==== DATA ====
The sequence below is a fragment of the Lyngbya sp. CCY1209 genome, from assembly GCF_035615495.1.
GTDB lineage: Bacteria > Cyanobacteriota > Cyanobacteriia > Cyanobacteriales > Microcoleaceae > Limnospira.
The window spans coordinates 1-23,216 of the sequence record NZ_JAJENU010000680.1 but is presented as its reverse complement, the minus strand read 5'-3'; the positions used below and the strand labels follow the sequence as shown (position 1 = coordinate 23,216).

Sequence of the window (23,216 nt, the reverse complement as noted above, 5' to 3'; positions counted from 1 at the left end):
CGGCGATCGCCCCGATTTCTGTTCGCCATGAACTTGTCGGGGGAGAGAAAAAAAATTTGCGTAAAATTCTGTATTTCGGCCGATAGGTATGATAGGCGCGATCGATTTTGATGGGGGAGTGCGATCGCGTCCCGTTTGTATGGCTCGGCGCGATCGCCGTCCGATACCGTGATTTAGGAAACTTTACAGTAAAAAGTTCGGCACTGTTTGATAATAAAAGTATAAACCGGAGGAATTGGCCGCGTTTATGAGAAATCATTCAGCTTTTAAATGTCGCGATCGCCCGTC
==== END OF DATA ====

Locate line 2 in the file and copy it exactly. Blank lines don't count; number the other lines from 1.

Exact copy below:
GTDB lineage: Bacteria > Cyanobacteriota > Cyanobacteriia > Cyanobacteriales > Microcoleaceae > Limnospira.